M: Okay, the biggest challenge that we faced is about cleanliness. We fight all the time about cleanliness. And that’s the only thing we’d fight about. Holly is a mess [laughs], she doesn’t like cleaning up after herself, or maybe she will but she’ll take a long time and I’m just the kind of person who needs to clean on the go – whatever you make a mess of, you clean right away. But Holly’s all about waiting, finding the time to do it when she’s not tired, you know? That’s the only thing we fight about and it’s really bad fights.

H: Actually I realised I left my lunch plates in the sink [laughs].

M: Yeah, I know.

H: Uh oh [laughs].





M: Yeah, you see! After lunch, you usually just wash, right? But Holly has to take a break

H: I had to do my hair for this!

M: when we were moving, we had the worst fight in the world. And I had to tell myself to ask her to get out of the house because she wasn’t doing anything! We were moving and all the boxes were there and Holly can take 20 breaks in a day. But I’m the kind of person who needs to pack everything and then take a break. But we understand each other now. So I tell her to go out, I’ll do all the packing, come back later, so that we won’t fight. And the moment she left the house, I sat myself down and I told myself, “I’m crazy. I’m crazy! Why do I get so upset?!” But now we know [laughs].

what do you wish to see in Singapore's LGBTQIA+ community in the next 10 years?


H: I really hope to see more people being more sure of who they are regardless of what our older generation thinks. That was a hard one for me because [of] my grandma [and] some of my extended family. That was the hardest part for me. And I think I see that being a struggle quite a lot so maybe if there’s more awareness, the older generation, they might not understand, but they might just get more aware of what different people need in their lives.

M: I don’t wish for much, just understanding. A little story I can share when we were finding a place to move into [is that] renting a place, sometimes people turn you away when you tell them you are two girls renting a one-bedroom apartment. It doesn’t make sense, but it happens. And that is not fair, it makes it difficult for people who actually will pay their rent to even find a place. And there’s no real reason behind why they wouldn’t [allow us to rent the place], except that they are not accepting of the LGBT community.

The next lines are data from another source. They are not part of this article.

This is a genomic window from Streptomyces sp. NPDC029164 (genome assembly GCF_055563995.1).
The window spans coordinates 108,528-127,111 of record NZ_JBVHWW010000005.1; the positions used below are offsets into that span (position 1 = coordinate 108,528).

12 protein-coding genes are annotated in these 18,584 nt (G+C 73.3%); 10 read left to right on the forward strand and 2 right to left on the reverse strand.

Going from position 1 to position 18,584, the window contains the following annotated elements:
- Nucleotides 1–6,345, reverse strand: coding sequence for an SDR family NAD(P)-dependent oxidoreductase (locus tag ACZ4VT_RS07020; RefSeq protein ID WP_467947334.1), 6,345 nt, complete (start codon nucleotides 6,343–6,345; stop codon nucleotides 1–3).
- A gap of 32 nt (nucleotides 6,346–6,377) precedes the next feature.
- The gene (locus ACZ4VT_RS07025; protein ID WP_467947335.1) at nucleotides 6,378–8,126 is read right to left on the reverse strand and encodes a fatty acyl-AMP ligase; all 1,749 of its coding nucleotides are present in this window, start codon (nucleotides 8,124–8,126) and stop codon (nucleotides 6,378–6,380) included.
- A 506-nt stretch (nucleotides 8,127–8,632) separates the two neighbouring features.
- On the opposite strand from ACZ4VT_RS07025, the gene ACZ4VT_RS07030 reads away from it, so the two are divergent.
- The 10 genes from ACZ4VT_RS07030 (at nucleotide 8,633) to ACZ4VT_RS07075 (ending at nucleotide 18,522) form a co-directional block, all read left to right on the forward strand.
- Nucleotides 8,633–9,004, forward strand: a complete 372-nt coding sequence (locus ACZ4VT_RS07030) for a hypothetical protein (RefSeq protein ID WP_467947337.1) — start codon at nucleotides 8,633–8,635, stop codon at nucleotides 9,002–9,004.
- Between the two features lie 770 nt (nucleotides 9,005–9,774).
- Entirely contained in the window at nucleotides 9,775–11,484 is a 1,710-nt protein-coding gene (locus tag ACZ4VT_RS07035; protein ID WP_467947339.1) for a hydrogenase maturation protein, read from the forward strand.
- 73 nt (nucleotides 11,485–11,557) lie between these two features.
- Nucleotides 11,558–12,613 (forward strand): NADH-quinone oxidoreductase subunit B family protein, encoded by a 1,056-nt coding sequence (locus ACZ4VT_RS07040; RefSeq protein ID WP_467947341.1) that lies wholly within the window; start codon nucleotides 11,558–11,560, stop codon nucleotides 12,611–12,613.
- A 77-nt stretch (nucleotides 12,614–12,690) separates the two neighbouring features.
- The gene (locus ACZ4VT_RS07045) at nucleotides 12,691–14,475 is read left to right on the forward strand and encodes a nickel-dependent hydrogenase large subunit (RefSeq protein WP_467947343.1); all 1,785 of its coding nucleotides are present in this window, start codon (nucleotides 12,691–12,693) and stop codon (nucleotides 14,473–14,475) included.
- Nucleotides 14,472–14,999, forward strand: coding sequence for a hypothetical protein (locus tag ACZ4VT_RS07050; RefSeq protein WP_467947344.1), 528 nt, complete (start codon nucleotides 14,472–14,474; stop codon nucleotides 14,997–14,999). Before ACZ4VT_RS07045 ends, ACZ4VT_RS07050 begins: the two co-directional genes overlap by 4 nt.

any advice to give to someone who's coming out?


H: For me, I had to remember that it is going to be something really uncomfortable for my family, so however they were going to react wasn’t because they hated me, it was because it was just super awkward and not normal for me.

So I needed to really let them know that I love them so much and I don’t expect them to support me; I don’t expect them to be my cheerleader cos it’s not normal for them and it goes against their beliefs. But at the same time, tell them that that’s the choice I really need to make for myself because at some point they are not going to be here and I can’t live a life for them.

And just be patient and wait, because it took years before my family was okay with it. So, in the meantime, I just always would work on love. Now they are okay, but it took awhile.


M: Actually, I knew all my life [that I was gay] since kindergarten, so [coming out] wasn’t difficult for me. I even tried dating guys, who then became my very good friends. And now they always talk about it and tell me things like, “Why did you do that to us?” But I just needed to try it out to know and [now] I know that I’m not interested in guys at all.

It didn’t take much for me to come out to my parents; actually, they found out themselves. It was hell, but it’s great now [laughs]. [My advice is,] be smart about it. If you are younger, I know that it’s hard to be in the closet, but if it helps you at that point of time when you’re younger to not be thrown out of the house, then maybe we need to learn to live in the closet a bit longer. But the moment you have money, move out. I think that’s the best thing you can do for yourself.

Letting your family know that you are still their daughter, or son, or whatever you identify as, despite how you feel, is the biggest thing they can see through your own successes and the effort you make to remain close to them even if they are not accepting of you. So that is my advice: be smart about it at the start, after that you gotta find your own way, and you gotta live your own life.



I don’t wish for much,
just understanding.


Photography Darren Gabriel Leow

Photography Assistant Eric Tan

Styling Daryll Alexius Yeo

Hair & Makeup Hongling & Benedict Choo

Featuring Holly & Meiwen

Special Thanks Bessie Ye, Amelie Lim, Ariel Wang